3 Statements About the Patient Debunked

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At HFMA’s Southern California chapter meeting on July 12th, industry leaders dove into challenges their health systems are facing and shared strategies they are putting into place to overcome them. All experiences were shared in an educational spirit and were well received.

During the one-day program, VisitPay helped orchestrate a panel that focused on “The Patient as payer: Innovations in Customer Experience and Consumer Finance” a complicated dynamic for health systems to navigate today. Kelly Howard, PFS Director from R1/Intermountain, Regina Berman, VP Population Health from MemorialCare, Mel Eisele, VP Revenue Cycle from Loma Linda University, and Ken Baxter, VP Revenue Cycle from CHOC Children’s shared on the topic.

The discussion surfaced three false beliefs about the patient and modeled the shift in healthcare we are seeing today.

1. Patients don’t want to pay their medical bills

Many believe that patients don’t want to pay their bill. Years of write-offs and collection calls have led to this conclusion. However, what has been overlooked is why patients don’t pay. It’s not that the patient is unwilling to pay, it’s typically a breakdown in the billing process. Patients are confused about the amount due, are unable to pay their balance in full, or are completely unaware of what they owe. Patients need clear communications, payment options, one statement, and flexibility to pay. During the session, Berman shared a personal story about her daughter that gave perspective to the issue.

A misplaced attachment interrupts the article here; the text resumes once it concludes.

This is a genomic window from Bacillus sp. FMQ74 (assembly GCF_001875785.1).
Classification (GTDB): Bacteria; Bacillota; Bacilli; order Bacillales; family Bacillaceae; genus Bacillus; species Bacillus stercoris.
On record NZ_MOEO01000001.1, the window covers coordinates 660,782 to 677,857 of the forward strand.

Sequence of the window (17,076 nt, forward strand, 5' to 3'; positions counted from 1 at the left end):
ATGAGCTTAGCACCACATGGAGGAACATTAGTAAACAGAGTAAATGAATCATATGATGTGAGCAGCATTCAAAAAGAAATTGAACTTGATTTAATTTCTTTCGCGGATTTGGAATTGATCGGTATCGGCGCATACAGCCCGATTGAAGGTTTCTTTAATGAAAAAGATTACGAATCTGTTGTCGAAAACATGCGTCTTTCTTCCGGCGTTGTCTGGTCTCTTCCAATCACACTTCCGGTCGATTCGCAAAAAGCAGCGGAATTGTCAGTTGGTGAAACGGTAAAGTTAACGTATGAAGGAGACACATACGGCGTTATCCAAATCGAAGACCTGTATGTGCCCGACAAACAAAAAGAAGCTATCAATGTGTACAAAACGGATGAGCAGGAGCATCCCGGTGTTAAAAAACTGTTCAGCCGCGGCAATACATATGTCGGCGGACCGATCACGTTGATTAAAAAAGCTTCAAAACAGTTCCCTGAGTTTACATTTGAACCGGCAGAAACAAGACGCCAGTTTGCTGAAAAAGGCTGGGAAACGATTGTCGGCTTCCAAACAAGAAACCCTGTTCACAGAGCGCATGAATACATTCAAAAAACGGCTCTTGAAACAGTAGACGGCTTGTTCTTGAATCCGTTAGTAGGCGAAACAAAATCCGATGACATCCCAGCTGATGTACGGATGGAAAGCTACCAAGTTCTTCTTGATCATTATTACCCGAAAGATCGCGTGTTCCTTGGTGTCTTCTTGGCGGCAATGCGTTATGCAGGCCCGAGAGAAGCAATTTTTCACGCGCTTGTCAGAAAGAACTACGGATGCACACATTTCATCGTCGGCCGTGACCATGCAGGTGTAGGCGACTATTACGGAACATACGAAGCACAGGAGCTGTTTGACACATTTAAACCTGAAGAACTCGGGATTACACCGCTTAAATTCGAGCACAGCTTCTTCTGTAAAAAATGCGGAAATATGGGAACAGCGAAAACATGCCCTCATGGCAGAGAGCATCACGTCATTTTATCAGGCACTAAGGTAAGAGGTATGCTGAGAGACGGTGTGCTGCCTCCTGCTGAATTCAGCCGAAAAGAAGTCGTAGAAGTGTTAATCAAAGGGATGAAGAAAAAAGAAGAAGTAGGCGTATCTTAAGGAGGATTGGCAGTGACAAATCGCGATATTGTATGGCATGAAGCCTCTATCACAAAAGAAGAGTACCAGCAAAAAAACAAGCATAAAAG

Her daughter had been in a car accident resulting in a trip to the hospital. Her experience concluded with a collections notice of $13. She had no knowledge about her balance and was in complete shock and angst. The health system never informed her about the bill – no call, no letter in the mail, no email. Although it was the health system’s mistake, the responsibility was pinned on the patient, making for an unfair experience during an already stressful situation.

Berman advised to not assume people are deadbeats but believe situations like this are communication opportunities for the health system to act on.

2. Patients understand their medical bills

Multiple incoming bills from the physician and hospital, and receiving already settled bills in the mail makes it nearly impossible for the patient to understand what they owe. The current experience is disjointed and mistrustful. Howard said that the majority of the 3,400 incoming calls to their call center are bill related.

Eisele is making efforts towards giving price transparency and simplifying by using a single access point for patients. Howard, too, is making strides by using a patient financial experience platform that provides patients with a single monthly statement and itemizes costs, giving complete transparency.

3. Patients like the “traditional” way

Tradition is doing it the same way because that’s how it’s always been done. The billing process was originally created to support B2B transactions. With the patient as payer, why then is the process unchanged? Tradition, Tradition! (Sung in the tune from Fiddler on the Roof.)

Baxter shared an example of how the process is out of date by way of the billing statement. Statements still include the revenue cycle codes that were originally useful for insurers. He challenged, “Does a patient know what a 250-revenue code is?” Clearly it’s healthcare jargon so why continue taking up statement real estate with unhelpful information?

Final thoughts

Functioning under the status quo and not becoming consumer-centric is a risk a health system’s balance sheet cannot take. Health systems need to place the patient in the forefront of their strategy and rethink their current processes and systems. Eisele stated that “healthcare is looking at the past, and we need to start looking at the future.” Enough reflection has taken place; now it’s time to act and make a difference that holds to the health system’s mission and truly puts patients at the center of their organization.

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